ME: Psychological Complexity: I don’t think men are afraid of their own psychological complexity; they’re just terrified to express it, so they suppress and repress it as part of basic ego defense mechanisms against the shaming superego, which is the internalized institutional patriarchy. Many men have a conscious or unconscious fear that if they allow themselves to be sensitive, they’ll be labeled as homosexual, which they’ve been taught is bad. They’re taught it’s bad because it’s bad for population growth; of course, homophobes don’t realize that’s the function they’re serving. Foucault showed that sexual laws are based on regulating the population needs of society and its military and adjusted based on this need. Men are taught to be emotionally castrated. When people are taught how to be professional in a workplace, that basically means be emotionally castrated, be male. But men are no less emotional from birth than women, it’s just less socially acceptable to express emotions as a man. This isn’t true in all cultures, however; anthropologists speak of how Iranian male poets reflect their sensitivity for instance, but in the West it’s often the case. Many male authors have told me its cathartic to write, but I think they’re writing characters’ emotions while being disconnected from their own. You can always tell when a male writer is writing a female character for instance, as it’s never as convincing as when a female writer writes a female character. When we look at sexuality on the Kinsey scale, most people are not 100% homosexual nor heterosexual. Psychological research has proven that those who believe they’re 100% heterosexual are more likely to be repressed homosexuals. Yet neither our gender constructions, nor our language, expresses this fullness of the human experience in a non-essentialist (spectrum) manner. Males are alienated from their sexuality, which is an expression of their power of creation in the universe that feeds into all other self-expression including their art. Cyberpunk reflects this emotional castration. As we move higher in socio-economic standing, androgyny becomes more accepted and pronounced, perhaps because of the inverse relationship between testosterone and intelligence, though that’s tentative. The lower classes despise the upper classes lack of masculinity to maintain their own egos as a defense against the shame of having less. The Democrat versus Republican narrative is really feminine versus male, caring for others versus take it like a man and stand on your own, when viewed psychologically. That’s not to say that Republicans are less compassionate than Liberals, as I don’t believe that’s true, but that they view self-reliance as a more important trait.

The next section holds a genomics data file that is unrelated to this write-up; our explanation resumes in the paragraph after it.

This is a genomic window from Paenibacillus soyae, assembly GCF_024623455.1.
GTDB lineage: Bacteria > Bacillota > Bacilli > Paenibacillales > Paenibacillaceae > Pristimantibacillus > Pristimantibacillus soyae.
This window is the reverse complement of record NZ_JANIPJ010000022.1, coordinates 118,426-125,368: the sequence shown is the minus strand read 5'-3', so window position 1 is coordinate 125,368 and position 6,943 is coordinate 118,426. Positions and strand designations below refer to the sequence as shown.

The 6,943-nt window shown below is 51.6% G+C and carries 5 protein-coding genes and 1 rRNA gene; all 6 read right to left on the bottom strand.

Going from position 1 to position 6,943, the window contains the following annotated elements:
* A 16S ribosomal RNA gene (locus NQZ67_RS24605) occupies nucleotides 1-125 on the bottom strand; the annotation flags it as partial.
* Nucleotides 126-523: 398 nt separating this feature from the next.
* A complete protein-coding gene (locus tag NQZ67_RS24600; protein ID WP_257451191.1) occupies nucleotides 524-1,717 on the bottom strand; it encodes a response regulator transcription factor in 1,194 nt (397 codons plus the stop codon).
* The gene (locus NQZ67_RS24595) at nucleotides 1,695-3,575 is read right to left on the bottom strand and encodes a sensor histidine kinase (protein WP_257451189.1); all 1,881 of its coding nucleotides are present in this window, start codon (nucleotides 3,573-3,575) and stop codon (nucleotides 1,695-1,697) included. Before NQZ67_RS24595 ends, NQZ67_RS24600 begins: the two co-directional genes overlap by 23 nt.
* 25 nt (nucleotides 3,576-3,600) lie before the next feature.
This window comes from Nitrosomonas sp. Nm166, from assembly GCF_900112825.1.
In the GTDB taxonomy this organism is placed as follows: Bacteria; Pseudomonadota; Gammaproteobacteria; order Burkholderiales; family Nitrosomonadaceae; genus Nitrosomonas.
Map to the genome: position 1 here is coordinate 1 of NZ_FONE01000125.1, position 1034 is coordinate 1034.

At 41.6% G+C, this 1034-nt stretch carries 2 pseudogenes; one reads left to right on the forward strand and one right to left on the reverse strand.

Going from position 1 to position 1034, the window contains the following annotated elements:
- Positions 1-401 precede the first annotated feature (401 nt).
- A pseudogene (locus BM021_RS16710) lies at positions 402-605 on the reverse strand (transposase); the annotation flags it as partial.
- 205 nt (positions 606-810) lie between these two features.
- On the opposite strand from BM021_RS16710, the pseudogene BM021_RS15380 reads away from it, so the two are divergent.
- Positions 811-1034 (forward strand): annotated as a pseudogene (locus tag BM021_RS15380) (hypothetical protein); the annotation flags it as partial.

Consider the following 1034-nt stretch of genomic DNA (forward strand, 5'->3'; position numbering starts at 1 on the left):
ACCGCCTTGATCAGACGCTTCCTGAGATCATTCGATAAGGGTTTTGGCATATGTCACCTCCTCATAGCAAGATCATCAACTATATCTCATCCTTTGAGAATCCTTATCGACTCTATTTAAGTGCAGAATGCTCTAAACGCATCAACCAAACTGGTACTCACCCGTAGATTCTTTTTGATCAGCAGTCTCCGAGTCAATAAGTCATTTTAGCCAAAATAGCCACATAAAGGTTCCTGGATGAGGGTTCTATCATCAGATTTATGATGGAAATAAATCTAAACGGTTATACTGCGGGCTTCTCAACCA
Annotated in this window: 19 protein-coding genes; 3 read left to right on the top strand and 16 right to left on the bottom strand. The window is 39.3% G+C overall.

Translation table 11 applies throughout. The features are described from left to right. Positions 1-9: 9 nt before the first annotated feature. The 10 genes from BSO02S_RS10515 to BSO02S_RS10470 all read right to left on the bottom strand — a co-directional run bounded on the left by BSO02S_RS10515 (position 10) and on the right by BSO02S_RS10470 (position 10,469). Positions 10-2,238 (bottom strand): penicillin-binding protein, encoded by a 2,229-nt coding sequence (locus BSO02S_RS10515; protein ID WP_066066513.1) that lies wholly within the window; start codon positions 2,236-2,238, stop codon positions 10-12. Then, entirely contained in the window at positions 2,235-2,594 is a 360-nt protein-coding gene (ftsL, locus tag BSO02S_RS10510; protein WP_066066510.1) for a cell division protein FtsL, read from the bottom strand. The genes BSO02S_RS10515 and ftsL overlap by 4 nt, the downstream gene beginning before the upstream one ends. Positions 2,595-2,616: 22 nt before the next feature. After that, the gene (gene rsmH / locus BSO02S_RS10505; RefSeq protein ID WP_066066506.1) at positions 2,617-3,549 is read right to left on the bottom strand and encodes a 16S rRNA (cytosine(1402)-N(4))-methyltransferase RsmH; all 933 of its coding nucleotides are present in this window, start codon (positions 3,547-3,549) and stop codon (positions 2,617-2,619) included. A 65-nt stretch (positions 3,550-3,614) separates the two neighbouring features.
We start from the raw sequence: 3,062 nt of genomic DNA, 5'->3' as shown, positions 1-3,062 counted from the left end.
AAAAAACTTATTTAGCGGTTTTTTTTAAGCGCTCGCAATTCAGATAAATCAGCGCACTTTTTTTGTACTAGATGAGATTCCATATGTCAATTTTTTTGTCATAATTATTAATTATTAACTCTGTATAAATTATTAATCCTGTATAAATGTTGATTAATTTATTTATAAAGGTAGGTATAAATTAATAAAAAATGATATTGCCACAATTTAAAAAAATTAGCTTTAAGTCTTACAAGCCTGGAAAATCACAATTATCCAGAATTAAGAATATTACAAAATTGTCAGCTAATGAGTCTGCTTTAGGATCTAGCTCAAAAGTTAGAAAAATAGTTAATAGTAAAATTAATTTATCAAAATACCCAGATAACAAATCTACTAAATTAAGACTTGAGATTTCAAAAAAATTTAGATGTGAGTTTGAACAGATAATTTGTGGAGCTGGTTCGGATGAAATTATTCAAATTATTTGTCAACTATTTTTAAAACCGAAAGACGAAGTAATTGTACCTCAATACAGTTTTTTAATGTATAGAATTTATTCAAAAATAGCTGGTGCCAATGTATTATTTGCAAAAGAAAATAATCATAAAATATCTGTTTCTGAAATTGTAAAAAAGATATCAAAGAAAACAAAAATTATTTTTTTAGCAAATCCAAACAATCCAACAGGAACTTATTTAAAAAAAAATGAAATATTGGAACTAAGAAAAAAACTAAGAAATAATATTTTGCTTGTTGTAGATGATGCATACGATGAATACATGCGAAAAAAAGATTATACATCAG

Value of labor in capitalism: While I’m not anti-capitalistic per se, it does erode trust according to Durkheim, and more recent rather conservative scholars Tooby and Cosmides, the father and mother of evolutionary psychology, a rebranding of sociobiology. In bartering societies, you often barter goods that aren’t yet produced. “If you give me a barrel of wine, I’ll give you 1,000 shucks of corn when harvest comes.” This creates trust and a relationship between vendors that are individual agents. Scanning a credit card is based on this promise of harvest as well, but it’s socially perceived as different when major corporations are the actors. No longer building trust through our economic transactions, they become just rote calculations. I’m not sure whether capitalism has made us value economic-minded product-based pursuits more, though our work week has increased from 14-22 hours in ancient times to 55-65 hours, I would really tie this back to the agricultural revolution. People speak of technology impacting human civs – nothing impacted us as much as the plow. The internet is nothing to the plow in terms of impact.

Evolutionary Psychology: I must preface I’m strongly biased towards a sociobiological explanation that many sociologists would have my head over stating. Yes, it’s all a mating dance, all of it.

Regarding the mapping of worlds, mobility is associated with being male. From foot binding in the East to keeping a woman “barefoot and pregnant” as the Southern expression goes, to even wearing high heels and skirts that lack pockets, women are forced to be immobile. This revolves around the fear of cuckolding, as raising another man’s child while you think you’re raising your own is genetically the equivalent of suicide, which is why stepchildren are killed by their parents 1,000 times more often than biological children according to Daly and Wilson.

RT: Perhaps one day internet-based AI will virtually oversee the plowing of all our fields. And one last question, Mark. What current projects are taking your focus? What book do we all need to go read this week?

ME: A technocracy run by A.I. We’ll see how that turns out. I may work on a sequel to my cyberpunk / space opera novel Hemispheres. As far as books to read, Steven Pinker’s Enlightenment Now. The book counteracts the pessimism of academic conversations like this by reminding us of how much progress we’ve made as a species.